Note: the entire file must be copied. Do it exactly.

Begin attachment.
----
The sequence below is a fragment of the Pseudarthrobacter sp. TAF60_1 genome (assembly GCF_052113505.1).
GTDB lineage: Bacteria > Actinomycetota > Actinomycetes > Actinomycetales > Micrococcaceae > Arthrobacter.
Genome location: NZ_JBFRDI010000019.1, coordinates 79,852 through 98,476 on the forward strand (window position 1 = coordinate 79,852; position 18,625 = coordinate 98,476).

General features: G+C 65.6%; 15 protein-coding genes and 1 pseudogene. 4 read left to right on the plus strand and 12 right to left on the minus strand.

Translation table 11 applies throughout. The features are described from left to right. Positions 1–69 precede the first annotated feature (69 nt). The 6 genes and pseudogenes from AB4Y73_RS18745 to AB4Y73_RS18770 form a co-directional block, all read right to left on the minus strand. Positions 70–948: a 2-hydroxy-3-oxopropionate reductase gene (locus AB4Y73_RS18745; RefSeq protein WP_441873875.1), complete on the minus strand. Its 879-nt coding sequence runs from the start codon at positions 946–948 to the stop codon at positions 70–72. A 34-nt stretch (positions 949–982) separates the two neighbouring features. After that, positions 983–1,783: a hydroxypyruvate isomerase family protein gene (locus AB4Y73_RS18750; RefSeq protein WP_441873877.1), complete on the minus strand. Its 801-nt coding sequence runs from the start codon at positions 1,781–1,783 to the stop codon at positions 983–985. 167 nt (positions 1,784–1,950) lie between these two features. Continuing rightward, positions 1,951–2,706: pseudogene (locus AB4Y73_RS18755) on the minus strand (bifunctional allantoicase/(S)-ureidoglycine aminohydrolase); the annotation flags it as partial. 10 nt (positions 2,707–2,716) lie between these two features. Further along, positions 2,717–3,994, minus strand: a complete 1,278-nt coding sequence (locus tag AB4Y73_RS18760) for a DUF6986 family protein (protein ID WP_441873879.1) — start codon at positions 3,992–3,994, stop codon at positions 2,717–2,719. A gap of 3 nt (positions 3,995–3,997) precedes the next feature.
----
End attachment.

The sequence below is a fragment of the Pseudarthrobacter sp. TAF60_1 genome (assembly GCF_052113505.1).
GTDB lineage: Bacteria > Actinomycetota > Actinomycetes > Actinomycetales > Micrococcaceae > Arthrobacter.
Genome location: NZ_JBFRDI010000019.1, coordinates 79,852 through 98,476 on the forward strand (window position 1 = coordinate 79,852; position 18,625 = coordinate 98,476).

General features: G+C 65.6%; 15 protein-coding genes and 1 pseudogene. 4 read left to right on the plus strand and 12 right to left on the minus strand.

Translation table 11 applies throughout. The features are described from left to right. Positions 1–69 precede the first annotated feature (69 nt). The 6 genes and pseudogenes from AB4Y73_RS18745 to AB4Y73_RS18770 form a co-directional block, all read right to left on the minus strand. Positions 70–948: a 2-hydroxy-3-oxopropionate reductase gene (locus AB4Y73_RS18745; RefSeq protein WP_441873875.1), complete on the minus strand. Its 879-nt coding sequence runs from the start codon at positions 946–948 to the stop codon at positions 70–72. A 34-nt stretch (positions 949–982) separates the two neighbouring features. After that, positions 983–1,783: a hydroxypyruvate isomerase family protein gene (locus AB4Y73_RS18750; RefSeq protein WP_441873877.1), complete on the minus strand. Its 801-nt coding sequence runs from the start codon at positions 1,781–1,783 to the stop codon at positions 983–985. 167 nt (positions 1,784–1,950) lie between these two features. Continuing rightward, positions 1,951–2,706: pseudogene (locus AB4Y73_RS18755) on the minus strand (bifunctional allantoicase/(S)-ureidoglycine aminohydrolase); the annotation flags it as partial. 10 nt (positions 2,707–2,716) lie between these two features. Further along, positions 2,717–3,994, minus strand: a complete 1,278-nt coding sequence (locus tag AB4Y73_RS18760) for a DUF6986 family protein (protein ID WP_441873879.1) — start codon at positions 3,992–3,994, stop codon at positions 2,717–2,719. A gap of 3 nt (positions 3,995–3,997) precedes the next feature.